In a set back the civil aviation minister praful patel said that he would re look into the international status for the mangalore airport following todays incident. The minister said at a press conference that the issue would be taken up at the cabinet level and discussed. He said that money is not the issue to develop the airport but certain aspects regarding safety and other factors will have to be discussed before going ahead. This would mean that the airport would have a custom status which would operate international flights with the existing infrastructure. The minister further said that there is a proposal to increase the run way length to 9000 metres cs against the existing 7000 metres. This too would be taken up for consideration he said.

The minister sai all assistance will be given to the famiiy members and added that a probe had been ordered.

Meanwhile rescue operations are almost coming to a close. The police say that they are looking for two more bodies and should be able to find them soon.

Three more survivors found at crash site
The rescue team has recovered three more survivors from the crash site. However, police sources said, their chances of survival appeared to be grim.

Sources said the rescue team found the three passengers breathing as they were in the last stage of the recovery operations.

The police said the operation was likely to be closed in another one hour.

So far, the police has recovered 139 bodies, of which 113 bodies have been identified. None of the crewmembers survived the crash.

Chief Pilot, a British national of Serbian origin, Captain Zlatko Gausica, Co-pilot Ahluwaliva from Bangalore, airhostess Sujatha Survase, aircrew Mohammed Ali and Tejal Kamalkar, are among the six crew members who died in the crash.

The official death toll is now reached 160 and all the bodies have been sent to Wenlock hospital in Mangalore, where relatives have been pouring in.

An official statement from the district administration has suggested that 105 men died in the crash which included 36 women and 19 children.

Sixty passengers were from Kerala, while the remaining were from Karnataka.

Meanwhile, the airport runway has been opened for light aircraft. Regular operations may not commence on the airport for time being, as there have been criticisms that the Bajpe runway is short and must be extended.

Patel orders probe in crash

Patel, civil aviation minister who arrived in Mangalore and also visited the survivors at hospital has ordered a high level probe into the incident. Apart from a central team which would conduct the investigations, a team of the DGCA would also conduct a probe into the incident.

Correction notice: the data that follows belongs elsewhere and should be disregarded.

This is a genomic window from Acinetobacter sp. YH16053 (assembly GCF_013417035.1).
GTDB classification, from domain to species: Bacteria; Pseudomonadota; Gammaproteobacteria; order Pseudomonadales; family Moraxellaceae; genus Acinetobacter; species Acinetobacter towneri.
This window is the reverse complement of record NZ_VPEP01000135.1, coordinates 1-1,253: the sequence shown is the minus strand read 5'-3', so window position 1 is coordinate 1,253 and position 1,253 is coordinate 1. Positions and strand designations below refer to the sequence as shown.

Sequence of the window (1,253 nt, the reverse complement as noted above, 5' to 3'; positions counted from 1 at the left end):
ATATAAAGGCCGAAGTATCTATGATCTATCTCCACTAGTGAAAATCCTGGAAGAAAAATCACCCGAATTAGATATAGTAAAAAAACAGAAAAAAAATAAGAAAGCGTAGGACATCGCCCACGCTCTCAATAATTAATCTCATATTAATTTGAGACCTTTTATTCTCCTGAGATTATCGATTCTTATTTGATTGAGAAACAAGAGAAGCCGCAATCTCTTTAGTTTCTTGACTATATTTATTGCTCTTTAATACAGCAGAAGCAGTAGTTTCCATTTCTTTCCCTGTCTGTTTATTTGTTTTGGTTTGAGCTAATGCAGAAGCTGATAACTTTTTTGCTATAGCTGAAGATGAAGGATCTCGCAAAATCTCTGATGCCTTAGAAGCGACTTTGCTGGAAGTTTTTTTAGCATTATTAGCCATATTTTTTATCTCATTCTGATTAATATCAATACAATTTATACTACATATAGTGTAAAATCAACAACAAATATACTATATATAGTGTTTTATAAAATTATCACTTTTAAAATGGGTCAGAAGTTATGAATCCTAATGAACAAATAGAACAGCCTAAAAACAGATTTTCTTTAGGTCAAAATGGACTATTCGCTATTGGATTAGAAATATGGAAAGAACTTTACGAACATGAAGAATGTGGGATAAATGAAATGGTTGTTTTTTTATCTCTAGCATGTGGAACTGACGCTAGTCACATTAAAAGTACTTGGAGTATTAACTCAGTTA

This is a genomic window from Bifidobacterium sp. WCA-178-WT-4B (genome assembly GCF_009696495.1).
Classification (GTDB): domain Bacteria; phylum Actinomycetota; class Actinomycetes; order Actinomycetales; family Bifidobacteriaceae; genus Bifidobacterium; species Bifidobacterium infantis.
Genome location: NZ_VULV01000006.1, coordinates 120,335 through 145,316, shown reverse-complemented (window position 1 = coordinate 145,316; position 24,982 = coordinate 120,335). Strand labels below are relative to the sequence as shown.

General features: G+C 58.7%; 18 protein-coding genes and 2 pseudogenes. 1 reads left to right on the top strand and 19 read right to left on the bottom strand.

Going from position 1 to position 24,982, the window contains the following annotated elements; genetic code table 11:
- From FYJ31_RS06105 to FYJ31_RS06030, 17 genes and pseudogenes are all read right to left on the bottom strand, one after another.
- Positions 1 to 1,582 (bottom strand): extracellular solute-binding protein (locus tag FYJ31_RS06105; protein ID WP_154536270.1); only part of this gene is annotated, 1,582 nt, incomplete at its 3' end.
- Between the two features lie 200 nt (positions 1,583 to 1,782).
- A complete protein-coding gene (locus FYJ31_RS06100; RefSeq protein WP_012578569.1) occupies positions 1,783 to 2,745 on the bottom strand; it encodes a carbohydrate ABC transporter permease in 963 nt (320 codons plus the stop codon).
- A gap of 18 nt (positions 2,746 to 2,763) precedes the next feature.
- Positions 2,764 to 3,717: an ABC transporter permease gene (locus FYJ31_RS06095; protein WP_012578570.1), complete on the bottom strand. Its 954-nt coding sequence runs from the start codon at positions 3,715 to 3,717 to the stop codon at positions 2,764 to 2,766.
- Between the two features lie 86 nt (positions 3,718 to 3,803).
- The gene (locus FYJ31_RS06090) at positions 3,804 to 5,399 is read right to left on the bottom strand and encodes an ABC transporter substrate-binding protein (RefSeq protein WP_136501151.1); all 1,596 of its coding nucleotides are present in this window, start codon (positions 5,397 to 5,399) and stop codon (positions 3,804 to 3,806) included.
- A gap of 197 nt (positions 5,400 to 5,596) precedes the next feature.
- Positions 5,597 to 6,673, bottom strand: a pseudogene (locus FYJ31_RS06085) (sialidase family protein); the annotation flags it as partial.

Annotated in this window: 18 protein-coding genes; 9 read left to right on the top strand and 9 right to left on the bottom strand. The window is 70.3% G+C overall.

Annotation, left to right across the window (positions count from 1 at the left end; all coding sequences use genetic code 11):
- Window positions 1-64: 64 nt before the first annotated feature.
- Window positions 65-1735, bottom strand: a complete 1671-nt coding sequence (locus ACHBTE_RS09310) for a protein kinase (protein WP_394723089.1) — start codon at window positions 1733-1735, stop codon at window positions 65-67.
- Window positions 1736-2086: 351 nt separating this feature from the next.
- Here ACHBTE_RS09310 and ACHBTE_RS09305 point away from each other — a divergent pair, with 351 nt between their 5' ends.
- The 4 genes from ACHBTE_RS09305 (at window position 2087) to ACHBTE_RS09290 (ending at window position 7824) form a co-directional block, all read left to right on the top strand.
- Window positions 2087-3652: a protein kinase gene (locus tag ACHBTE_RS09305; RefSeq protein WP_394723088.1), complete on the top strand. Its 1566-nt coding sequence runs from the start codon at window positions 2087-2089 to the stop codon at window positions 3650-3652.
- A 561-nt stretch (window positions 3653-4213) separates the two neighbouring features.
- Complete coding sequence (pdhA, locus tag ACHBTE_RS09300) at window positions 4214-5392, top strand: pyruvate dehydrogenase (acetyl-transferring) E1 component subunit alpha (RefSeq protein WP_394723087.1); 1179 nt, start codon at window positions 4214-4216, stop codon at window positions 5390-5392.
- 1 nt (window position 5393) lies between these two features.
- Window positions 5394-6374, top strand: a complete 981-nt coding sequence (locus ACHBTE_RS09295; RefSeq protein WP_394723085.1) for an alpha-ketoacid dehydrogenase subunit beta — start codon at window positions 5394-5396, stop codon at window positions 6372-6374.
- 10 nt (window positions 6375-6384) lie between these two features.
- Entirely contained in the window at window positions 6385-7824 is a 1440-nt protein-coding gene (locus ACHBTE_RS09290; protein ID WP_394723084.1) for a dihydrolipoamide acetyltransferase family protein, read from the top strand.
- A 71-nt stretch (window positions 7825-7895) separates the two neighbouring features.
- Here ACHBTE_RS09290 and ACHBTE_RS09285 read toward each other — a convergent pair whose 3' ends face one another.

The probe would get a direction once the black box is retrieved. However that would take time since rescue operations are still on. A team of the DGCA from Bangalore and New Delhi will be assisted by a team from Boeing in conducting the probe.

Meanwhile the state of Kerala has announced two days mourning in the state as majority of the passengers who lost their lives in the crash are from that state. Karnataka is yet to make any such announcement. The Chief Minister of Karnataka who had adventourous journey just managed to reach Mangalore along with his Home Minister and the state police chief. His chopper was forced to land in Hassan due to bad weather and he had to take the road route to reach Mangalore.

Meanwhile the Mangalore airport will remain shut and the time as to when it would reopen has not been specified as yet. All flights bound for Mangalore will be diverted to Calicut or Kozhikode according to the Airport Authority of India

Update

Three member DGCA team lands in mangalore. The team is assisted by team from bangalore. Probe to commence shortly Sent on my BlackBerry® from Vodafone Essar

Survivor tales

A pale of gloom has descended on the state of Karnataka following one of the worst plane crashes. As rescue operations go on unabated, there are various stories that are coming out.

Manirekha Poonja and her 17 year old daughter Harshini were on their way to attend a cousins wedding. They had boarded the ill-fated flight last night at Dubai.

Shailesh Rao, who is working in Dubai was in Mangalore just two days back. He had visited Mangalore two days back to meet his ailing mother. On Thursday he returned to Dubai, but the next day he got news of his mother’s death. He boarded the flight back to Mangalore on Friday, but unfortunately for him the plane crashed.

Meanwhile Boeing has announced that it would send a team to assist the investigations into the crash. A team is expected to arrive in a day or two and would be providing technical assistance to the investigating team here.

Rescue operations in Mangalore continued and the team is finding the job very hard. Police said that the bad weather coupled with the fact that the plane crashed in a jungle is making the job harder. Moreover they are unable to identified the bodies since they are charred beyond recognition. Rescue operations had been called off for an hour due to bad weather.